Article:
SLOTFACE – ” Try Not To Freak Out “

Posted: August 10, 2017 in ALBUMS, MUSIC
Tags: , , , ,

Try not to freak out, but what could be your new favourite band are releasing their debut album this September. Following a handful of EPs, four in their native Norway, two in the UK, Sløtface are finally about to make the step up into the big leagues.

“It’s time for it to come out now,” explains bassist Lasse Lokøy. “I feel like we dared to do a bit more than we’ve done before on this record. We have our first song that’s over five minutes, which feels like a big thing for us.”

“We moved back in with our parents for six months to write the album because we couldn’t afford to pay rent and just write every day,” continues vocalist Haley Shea. With the four-piece writing everything together, there’s a lot of back and forth over every movement. They spent a long time writing because they wanted thirty songs to play with. They ended up with 25, “which is a lot for us.” Hacking it down to ten brand new cuts saw the band get rid of songs they loved a lot, but just didn’t fit with the rest of the record.

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A big part of ‘Try Not To Freak Out’ is about dealing with anxiety. The record’s title is the band “telling ourselves not to freak out,” to not worry. “It’s a lot about the anxiety of such a big project and that thing a lot of people feel in their twenties where you don’t completely know what’s going on. You don’t have a plan, and you’re a little bit lost. Being back home makes me question ‘Am I doing things I thought I wanted to be doing? Is this how I wanted my life to go?’ A lot of those feelings came out on the record.” There’s also a tongue in cheek grin alongside it. “As if people would freak out because we’re releasing a record, it’s super cocky,” grins Haley. “We found it funny though,” adds drummer Halvard Skeie Wiencke.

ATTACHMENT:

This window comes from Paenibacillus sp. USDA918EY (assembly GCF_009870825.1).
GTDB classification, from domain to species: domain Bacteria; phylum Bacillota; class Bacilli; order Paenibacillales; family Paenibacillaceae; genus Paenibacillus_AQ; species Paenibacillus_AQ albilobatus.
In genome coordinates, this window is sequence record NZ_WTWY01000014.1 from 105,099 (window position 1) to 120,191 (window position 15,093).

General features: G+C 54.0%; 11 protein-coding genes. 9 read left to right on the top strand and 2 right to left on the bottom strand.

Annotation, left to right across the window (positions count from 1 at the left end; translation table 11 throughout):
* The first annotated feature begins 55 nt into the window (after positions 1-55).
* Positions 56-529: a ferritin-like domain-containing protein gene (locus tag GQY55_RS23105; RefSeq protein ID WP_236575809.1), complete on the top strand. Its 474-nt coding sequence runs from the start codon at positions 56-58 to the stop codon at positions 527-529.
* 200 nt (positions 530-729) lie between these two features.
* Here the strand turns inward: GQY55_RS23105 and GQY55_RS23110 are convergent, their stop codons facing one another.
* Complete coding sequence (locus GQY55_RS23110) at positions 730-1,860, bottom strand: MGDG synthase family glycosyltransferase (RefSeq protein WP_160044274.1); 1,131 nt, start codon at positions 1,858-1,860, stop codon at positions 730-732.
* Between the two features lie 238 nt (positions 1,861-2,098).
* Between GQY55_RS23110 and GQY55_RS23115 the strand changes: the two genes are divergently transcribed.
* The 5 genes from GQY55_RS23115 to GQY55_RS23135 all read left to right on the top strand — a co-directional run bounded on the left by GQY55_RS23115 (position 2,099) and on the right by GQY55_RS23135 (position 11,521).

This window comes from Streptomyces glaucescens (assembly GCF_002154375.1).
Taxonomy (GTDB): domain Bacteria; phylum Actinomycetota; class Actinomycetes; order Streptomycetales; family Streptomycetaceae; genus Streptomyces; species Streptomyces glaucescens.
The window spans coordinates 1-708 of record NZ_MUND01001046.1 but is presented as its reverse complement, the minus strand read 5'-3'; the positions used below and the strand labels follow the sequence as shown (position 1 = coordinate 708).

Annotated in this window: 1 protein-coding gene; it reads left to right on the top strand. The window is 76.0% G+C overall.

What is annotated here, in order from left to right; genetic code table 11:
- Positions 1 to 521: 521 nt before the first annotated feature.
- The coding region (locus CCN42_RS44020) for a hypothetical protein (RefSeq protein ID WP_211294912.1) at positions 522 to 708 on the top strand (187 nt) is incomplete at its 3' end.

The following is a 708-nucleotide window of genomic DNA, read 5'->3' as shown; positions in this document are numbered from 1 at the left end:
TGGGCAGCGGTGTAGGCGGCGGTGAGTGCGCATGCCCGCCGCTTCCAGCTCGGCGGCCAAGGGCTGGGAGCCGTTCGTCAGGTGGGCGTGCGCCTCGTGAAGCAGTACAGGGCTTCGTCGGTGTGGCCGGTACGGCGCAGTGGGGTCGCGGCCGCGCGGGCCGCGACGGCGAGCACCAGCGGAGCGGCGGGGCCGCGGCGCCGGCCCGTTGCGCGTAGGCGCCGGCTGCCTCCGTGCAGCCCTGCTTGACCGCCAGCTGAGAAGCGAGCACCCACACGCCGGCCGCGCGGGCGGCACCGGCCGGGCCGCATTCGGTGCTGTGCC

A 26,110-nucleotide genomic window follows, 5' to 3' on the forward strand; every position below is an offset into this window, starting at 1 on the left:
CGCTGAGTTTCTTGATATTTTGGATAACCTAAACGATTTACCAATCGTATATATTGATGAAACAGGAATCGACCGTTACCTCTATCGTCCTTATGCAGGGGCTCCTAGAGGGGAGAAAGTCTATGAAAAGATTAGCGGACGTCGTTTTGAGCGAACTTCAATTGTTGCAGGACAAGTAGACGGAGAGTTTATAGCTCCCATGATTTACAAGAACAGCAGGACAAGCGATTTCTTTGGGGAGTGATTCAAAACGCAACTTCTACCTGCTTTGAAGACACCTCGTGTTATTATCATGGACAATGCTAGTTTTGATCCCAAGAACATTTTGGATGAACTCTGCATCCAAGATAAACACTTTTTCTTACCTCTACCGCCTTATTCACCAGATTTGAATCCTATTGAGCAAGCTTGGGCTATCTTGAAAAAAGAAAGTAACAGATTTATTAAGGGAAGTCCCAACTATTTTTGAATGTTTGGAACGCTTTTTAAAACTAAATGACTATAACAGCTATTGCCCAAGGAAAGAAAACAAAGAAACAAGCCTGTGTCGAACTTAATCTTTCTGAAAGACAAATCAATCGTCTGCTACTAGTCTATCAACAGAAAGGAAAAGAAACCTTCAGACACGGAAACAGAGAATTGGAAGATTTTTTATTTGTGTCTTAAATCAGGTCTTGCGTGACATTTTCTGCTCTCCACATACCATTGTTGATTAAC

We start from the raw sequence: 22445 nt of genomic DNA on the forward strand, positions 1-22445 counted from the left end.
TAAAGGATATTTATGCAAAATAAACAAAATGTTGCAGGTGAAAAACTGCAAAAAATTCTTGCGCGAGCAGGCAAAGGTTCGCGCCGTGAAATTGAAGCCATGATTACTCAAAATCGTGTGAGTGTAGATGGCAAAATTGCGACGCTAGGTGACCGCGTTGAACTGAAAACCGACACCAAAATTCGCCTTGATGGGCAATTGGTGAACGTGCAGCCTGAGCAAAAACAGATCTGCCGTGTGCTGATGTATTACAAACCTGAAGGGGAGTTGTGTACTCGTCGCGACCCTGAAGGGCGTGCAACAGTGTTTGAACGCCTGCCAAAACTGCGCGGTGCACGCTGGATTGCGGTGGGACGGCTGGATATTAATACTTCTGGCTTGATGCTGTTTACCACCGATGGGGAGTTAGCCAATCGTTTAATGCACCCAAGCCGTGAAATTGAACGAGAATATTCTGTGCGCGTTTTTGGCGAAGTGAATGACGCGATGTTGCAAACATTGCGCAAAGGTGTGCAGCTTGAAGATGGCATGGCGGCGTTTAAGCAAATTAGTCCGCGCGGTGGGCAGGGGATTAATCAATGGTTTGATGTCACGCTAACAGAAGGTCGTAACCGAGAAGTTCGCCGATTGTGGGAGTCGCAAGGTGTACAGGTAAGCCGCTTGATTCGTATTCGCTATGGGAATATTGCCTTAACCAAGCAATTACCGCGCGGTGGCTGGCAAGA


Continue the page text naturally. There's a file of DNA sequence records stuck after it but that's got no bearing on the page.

The band’s debut is less plug in and play than everything that’s come before. They had time in the studio to redo bits they weren’t happy with, play with the song a little more and add extra textures. There’s apparently a little bit of everything, from trumpet and cello to one song where everything is completely live. “Even the vocal take is live in the same room,” explains Haley. “We got to do all the different things we like to do, [and so] the album has a lot of directions within it because we just wanted to write the ten best songs we could. We didn’t spend much time thinking about ‘Is going to be our pop punk record, or this is going to be our rock record?’ It has all the different sides to us.”

Lead single ‘Magazine’ was inspired by college as well as a long conversation that saw the band asking, “Can we actually do this? Can we write a four-chord song?” and realising, “this sounds like it should be in one of those high school movies, is that a good thing?” The answer is a resounding yes from us and the band alike. “A big part of the album was accepting that songs that are more popper than we’ve done before are okay. It doesn’t make us a lazy band to do poppier stuff; sometimes it’s just good.”

The songs might have a bit more fizz in their glass, but the lyrics aren’t holding anything back. “I wanted to tell all of the stories that your favourite indie rock bands that are all male have told, and been really good at telling,” starts Haley, referencing both Arctic Monkeys and Los Campesinos!. “They’re really good at telling specific stories about youth but from the male perspective. College rock has this bad rep for being this misogynistic genre, so we wanted to turn that on its head and tell those coming of age stories from the female perspective. Lyrically I hope that people think that things are relatable or hear things that have happened to them but we also wanted to show people that we’re a more versatile band than we may have got the chance to be in the past.”

“We enjoy being in the studio but the type of music we play, it’s supposed to be onstage,” adds Lasse. “It’s where we belong.”

Sløtface’s debut album ‘Try Not To Freak Out’ is out 15th September.

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